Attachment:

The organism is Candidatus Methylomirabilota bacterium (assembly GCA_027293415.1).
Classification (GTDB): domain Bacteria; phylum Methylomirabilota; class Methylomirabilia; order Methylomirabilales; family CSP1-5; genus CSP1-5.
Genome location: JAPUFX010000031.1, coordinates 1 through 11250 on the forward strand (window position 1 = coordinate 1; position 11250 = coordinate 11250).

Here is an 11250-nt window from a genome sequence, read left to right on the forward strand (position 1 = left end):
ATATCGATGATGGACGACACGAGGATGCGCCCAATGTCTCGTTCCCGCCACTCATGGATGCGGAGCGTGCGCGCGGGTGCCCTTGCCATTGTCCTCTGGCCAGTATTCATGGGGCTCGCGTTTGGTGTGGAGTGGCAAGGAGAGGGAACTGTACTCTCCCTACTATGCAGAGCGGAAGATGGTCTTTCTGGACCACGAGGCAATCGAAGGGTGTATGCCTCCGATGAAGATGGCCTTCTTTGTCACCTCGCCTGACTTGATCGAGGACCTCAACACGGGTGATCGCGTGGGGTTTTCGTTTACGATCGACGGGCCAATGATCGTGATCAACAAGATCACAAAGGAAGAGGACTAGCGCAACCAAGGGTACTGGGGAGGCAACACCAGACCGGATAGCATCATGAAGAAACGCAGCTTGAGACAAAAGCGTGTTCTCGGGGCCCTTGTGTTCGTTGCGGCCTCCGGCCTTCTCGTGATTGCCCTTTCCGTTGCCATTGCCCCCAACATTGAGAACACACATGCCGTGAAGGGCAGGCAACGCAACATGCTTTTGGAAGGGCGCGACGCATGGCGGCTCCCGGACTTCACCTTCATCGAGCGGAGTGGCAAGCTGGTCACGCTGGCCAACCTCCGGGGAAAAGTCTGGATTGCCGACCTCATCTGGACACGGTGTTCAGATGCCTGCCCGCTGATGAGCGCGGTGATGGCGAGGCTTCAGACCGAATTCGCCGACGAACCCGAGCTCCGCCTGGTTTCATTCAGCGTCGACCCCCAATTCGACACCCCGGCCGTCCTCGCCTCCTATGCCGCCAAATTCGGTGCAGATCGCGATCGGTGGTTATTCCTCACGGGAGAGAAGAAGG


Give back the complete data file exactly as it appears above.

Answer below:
The organism is Candidatus Methylomirabilota bacterium (assembly GCA_027293415.1).
Classification (GTDB): domain Bacteria; phylum Methylomirabilota; class Methylomirabilia; order Methylomirabilales; family CSP1-5; genus CSP1-5.
Genome location: JAPUFX010000031.1, coordinates 1 through 11250 on the forward strand (window position 1 = coordinate 1; position 11250 = coordinate 11250).

Here is an 11250-nt window from a genome sequence, read left to right on the forward strand (position 1 = left end):
ATATCGATGATGGACGACACGAGGATGCGCCCAATGTCTCGTTCCCGCCACTCATGGATGCGGAGCGTGCGCGCGGGTGCCCTTGCCATTGTCCTCTGGCCAGTATTCATGGGGCTCGCGTTTGGTGTGGAGTGGCAAGGAGAGGGAACTGTACTCTCCCTACTATGCAGAGCGGAAGATGGTCTTTCTGGACCACGAGGCAATCGAAGGGTGTATGCCTCCGATGAAGATGGCCTTCTTTGTCACCTCGCCTGACTTGATCGAGGACCTCAACACGGGTGATCGCGTGGGGTTTTCGTTTACGATCGACGGGCCAATGATCGTGATCAACAAGATCACAAAGGAAGAGGACTAGCGCAACCAAGGGTACTGGGGAGGCAACACCAGACCGGATAGCATCATGAAGAAACGCAGCTTGAGACAAAAGCGTGTTCTCGGGGCCCTTGTGTTCGTTGCGGCCTCCGGCCTTCTCGTGATTGCCCTTTCCGTTGCCATTGCCCCCAACATTGAGAACACACATGCCGTGAAGGGCAGGCAACGCAACATGCTTTTGGAAGGGCGCGACGCATGGCGGCTCCCGGACTTCACCTTCATCGAGCGGAGTGGCAAGCTGGTCACGCTGGCCAACCTCCGGGGAAAAGTCTGGATTGCCGACCTCATCTGGACACGGTGTTCAGATGCCTGCCCGCTGATGAGCGCGGTGATGGCGAGGCTTCAGACCGAATTCGCCGACGAACCCGAGCTCCGCCTGGTTTCATTCAGCGTCGACCCCCAATTCGACACCCCGGCCGTCCTCGCCTCCTATGCCGCCAAATTCGGTGCAGATCGCGATCGGTGGTTATTCCTCACGGGAGAGAAGAAGG